Study reveals substantial biosecurity risk of pests
A NEW study from the Plant Biosecurity Cooperative Research Centre has discovered the risks of wind-borne pests to the citrus industry.
Plant Biosecurity CRC’s Dr Kyla Finlay said the recent study found that long distance rural dispersal is a substantial and underestimated biosecurity risk and identified six important natural pathways.
Dr Finlay is part of a project that will also build on the recommendations of the study to review existing surveillance techniques and Industry Biosecurity Plans in respect to naturally dispersed pests.
“Long distance natural dispersal of pests is a substantial and underestimated biosecurity risk,” Dr Finlay said.
“To improve our preparedness and early detection of pests arriving via wind dispersal, this project will help to develop more targeted and timely surveillance systems and identify preparedness strategies and options to assist end-users with managing wind-borne priority pest and pathogen threats.
“Through better targeting surveillance systems, end-users will be able to implement or improve the deployment of surveillance within areas and at times predicted to have a high risk of pests arriving by natural dispersal.
“This will result in an improvement in the allocation of limited surveillance resources and will increase our chances of early detection which will have a significant economic impact for both industry and government.”
Dr Finlay will present the researches findings to a Citrus Australia grower’s forum in Yanco, southern New South Wales, today.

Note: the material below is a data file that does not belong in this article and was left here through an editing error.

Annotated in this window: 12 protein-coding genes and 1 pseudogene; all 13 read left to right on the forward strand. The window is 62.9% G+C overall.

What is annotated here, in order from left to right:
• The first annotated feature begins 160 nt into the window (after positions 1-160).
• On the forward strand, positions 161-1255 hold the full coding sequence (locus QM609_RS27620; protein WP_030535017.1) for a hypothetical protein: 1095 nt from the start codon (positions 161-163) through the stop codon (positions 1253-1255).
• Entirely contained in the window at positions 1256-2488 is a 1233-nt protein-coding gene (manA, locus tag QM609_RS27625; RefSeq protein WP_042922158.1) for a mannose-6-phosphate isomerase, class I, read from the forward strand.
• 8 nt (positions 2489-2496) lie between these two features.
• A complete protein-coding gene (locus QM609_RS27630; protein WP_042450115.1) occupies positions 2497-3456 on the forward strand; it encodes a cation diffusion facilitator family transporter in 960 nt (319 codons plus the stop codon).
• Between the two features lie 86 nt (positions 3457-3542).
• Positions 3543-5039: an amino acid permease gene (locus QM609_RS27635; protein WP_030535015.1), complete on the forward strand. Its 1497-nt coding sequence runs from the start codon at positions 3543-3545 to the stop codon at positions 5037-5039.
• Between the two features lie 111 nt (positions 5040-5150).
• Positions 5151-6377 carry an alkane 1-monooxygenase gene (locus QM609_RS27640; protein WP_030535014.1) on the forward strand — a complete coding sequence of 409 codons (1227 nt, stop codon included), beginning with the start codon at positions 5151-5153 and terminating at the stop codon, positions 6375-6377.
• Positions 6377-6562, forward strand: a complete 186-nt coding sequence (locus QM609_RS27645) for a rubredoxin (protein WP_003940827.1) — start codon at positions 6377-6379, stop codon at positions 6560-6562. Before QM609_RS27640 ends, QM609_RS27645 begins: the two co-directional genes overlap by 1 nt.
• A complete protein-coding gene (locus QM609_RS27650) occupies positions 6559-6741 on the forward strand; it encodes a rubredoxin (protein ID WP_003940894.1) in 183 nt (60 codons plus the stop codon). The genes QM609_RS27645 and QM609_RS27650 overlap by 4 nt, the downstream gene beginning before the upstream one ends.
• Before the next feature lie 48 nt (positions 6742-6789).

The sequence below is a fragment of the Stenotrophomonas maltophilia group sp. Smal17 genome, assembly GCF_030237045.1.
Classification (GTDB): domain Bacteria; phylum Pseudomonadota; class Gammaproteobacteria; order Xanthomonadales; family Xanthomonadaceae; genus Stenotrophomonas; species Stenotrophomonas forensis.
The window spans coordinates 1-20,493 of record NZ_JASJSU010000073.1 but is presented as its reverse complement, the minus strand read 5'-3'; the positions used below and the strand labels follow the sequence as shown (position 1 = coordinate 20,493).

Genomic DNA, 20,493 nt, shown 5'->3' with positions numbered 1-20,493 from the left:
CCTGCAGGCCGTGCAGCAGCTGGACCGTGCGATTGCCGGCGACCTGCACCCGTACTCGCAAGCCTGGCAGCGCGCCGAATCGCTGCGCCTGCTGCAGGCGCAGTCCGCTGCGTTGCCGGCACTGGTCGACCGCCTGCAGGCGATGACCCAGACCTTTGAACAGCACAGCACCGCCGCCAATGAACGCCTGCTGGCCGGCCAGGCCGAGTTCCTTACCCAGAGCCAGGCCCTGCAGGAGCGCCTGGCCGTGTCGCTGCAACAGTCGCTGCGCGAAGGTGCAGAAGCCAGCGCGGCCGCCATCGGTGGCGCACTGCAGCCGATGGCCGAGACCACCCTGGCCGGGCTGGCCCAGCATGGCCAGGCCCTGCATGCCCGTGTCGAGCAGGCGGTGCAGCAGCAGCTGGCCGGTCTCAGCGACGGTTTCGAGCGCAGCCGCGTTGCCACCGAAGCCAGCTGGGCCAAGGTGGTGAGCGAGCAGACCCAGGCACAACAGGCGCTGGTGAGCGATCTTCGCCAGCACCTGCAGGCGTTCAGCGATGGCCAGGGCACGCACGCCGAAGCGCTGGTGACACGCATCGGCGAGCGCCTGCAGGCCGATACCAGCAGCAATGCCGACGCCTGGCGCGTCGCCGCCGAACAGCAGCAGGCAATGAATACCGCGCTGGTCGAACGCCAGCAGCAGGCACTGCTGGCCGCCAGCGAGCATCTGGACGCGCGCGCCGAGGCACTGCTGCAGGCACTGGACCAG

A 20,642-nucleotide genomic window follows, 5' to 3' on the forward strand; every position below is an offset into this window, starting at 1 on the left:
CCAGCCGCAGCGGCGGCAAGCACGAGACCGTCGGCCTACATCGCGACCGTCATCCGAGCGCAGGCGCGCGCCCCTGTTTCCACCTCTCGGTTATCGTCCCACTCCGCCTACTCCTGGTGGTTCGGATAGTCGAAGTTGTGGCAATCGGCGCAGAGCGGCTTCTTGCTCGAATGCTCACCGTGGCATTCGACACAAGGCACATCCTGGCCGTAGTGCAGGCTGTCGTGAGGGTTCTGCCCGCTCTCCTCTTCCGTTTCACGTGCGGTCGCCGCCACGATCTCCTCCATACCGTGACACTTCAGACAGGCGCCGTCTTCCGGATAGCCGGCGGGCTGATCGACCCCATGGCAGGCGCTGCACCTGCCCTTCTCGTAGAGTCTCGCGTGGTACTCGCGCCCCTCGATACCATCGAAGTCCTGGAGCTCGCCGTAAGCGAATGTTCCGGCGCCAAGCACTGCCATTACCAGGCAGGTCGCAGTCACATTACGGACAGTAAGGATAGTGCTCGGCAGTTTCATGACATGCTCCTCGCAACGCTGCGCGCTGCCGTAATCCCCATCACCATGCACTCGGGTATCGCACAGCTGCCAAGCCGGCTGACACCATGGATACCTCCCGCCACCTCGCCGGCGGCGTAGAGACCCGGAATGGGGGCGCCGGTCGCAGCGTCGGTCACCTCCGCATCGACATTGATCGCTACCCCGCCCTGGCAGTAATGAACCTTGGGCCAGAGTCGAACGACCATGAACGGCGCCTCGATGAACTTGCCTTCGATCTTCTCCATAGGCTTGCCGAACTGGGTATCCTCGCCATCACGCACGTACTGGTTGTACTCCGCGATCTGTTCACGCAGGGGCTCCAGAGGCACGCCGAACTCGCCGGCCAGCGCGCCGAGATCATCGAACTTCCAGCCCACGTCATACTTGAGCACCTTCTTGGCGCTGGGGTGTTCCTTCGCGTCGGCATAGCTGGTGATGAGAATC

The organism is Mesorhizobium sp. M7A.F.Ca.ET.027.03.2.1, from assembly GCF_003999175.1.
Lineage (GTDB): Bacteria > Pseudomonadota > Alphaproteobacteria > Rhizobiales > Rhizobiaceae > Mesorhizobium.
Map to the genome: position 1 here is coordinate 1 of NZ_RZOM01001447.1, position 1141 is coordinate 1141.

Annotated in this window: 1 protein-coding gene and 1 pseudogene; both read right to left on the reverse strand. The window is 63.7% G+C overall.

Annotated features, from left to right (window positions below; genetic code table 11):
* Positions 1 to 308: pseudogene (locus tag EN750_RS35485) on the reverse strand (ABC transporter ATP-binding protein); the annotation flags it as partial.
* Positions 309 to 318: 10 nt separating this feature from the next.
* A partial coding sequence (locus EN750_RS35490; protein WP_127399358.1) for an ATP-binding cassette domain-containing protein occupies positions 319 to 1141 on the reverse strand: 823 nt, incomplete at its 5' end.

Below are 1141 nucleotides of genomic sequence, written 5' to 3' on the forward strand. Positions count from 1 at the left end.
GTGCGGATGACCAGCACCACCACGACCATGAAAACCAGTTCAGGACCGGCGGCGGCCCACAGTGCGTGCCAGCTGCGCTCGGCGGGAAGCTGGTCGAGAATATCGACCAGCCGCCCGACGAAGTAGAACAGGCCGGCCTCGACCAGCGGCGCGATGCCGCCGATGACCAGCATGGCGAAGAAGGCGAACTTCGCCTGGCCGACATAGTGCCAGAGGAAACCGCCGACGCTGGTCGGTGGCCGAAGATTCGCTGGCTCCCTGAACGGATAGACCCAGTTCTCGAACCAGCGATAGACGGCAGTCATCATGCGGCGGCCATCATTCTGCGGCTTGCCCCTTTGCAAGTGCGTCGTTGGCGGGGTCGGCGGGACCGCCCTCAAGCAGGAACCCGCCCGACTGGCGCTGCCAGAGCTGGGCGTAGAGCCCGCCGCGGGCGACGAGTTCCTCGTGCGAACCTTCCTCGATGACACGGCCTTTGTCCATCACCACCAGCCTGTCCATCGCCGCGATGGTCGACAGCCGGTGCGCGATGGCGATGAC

Other speakers at the forum are NSWDPI research physiologist, Tahir Kurshid who will highlight promising results from an evaluation project.
The forum comes on top of a new campaign from Citrus Australia aimed at promoting the versatility of seedless navel oranges, as well as blood oranges.
“With higher levels of vitamins C and A than regular navel oranges, the Cara Cara navel may look like a normal navel orange on the outside but hides a rich pink colour on the inside due to the presence of the antioxidant lycopene,” a spokesperson for the organisation said.
“It also has a delicious sweet berry-like flavour.”
“The blood orange is distinctively deep red on the inside with a red blush on the outside due to the presence of the antioxidant anthocyanin. It normally has an exciting tangy raspberry note.
“The industry is even evaluating a super sweet brown orange as part of its quest to innovate the orange category – although this will not be available in stores this year.”
Australian growers are expected to produce about 300,000 tonnes of navel oranges this year.
Citrus Australia CEO Judith Damiani said the 2016 season began slowly due to warmer than average autumn temperatures, but it is now in full swing.
“Total production will be up around 11% from last year,” Ms Damiani said.
“Growing conditions have been favourable in most major growing regions, so there will be a good supply of high quality fruit for both Australian consumers and our overseas customers.”
DANGERS: Wind-borne pests are a substantial risk to the citrus industry.